Compliance Blog

Error Resolution Notices

Regulation E, which implements the Electronic Fund Transfer Act (EFTA), specifies procedures that credit unions must follow for investigating and resolving errors alleged by members for electronic fund transfers (EFTs), such as an unauthorized ATM withdrawal. This blog covers the regulation’s error resolution notice provisions for annual and periodic notices.

But First, What Is an Error Under Regulation E?

Under section 1005.11(a), the term “error” includes:

  • An unauthorized EFT;
  • An incorrect EFT to or from a member’s account;
  • An omission of an EFT from a member’s periodic statement;
  • A computational or bookkeeping error by the credit union for an EFT;
  • A member’s receipt of an incorrect amount of money from an electronic terminal;
  • An EFT that was not identified in accordance with sections 1005.9 or 1005.10(a); and
  • A member’s request for documentation required by sections 1005.9 or 1005.10(a), or for additional information or clarification concerning an EFT, including a request a member makes to determine whether one of the aforementioned errors actually exists.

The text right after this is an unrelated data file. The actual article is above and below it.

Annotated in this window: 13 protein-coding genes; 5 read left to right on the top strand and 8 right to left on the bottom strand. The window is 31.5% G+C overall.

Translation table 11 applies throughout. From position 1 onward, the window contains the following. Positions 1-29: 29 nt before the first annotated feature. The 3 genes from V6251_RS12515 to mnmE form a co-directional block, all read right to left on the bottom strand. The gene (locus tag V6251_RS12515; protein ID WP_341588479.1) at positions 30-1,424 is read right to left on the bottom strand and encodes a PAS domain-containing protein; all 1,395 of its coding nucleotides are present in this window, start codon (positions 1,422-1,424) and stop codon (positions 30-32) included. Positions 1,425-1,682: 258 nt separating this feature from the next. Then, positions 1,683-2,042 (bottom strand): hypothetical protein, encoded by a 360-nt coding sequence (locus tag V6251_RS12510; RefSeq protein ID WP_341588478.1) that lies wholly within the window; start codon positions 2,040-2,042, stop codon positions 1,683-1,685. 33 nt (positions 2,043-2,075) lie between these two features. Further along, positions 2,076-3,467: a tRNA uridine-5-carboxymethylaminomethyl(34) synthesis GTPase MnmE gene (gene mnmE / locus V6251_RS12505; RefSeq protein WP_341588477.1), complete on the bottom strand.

The term error does not include routine inquiries about a member’s account balance, requests for information for tax or other recordkeeping purposes, or requests for duplicate copies of documentation. See, 12 CFR § 1005.11(a)(2).

Annual and Periodic Notice Requirements

Section 1005.8(b) of Regulation E sets forth the requirement to mail or deliver to members, at least once each calendar year, an error resolution notice for accounts to or from which they can make EFTs. The regulation allows credit unions to alternatively include an abbreviated notice “on or with each periodic statement required by section 1005.9(b)” (periodic notice). 

Section 1005.9(b) requires credit unions to send periodic statements for each month in which an EFT is made to or from an account, and to send a periodic statement at least quarterly if no transfer occurred. However, neither the rule nor the commentary provides a specific timing requirement for when the statement must be sent after the close of the month. We covered in more detail the timing requirements for periodic statements in this compliance blog.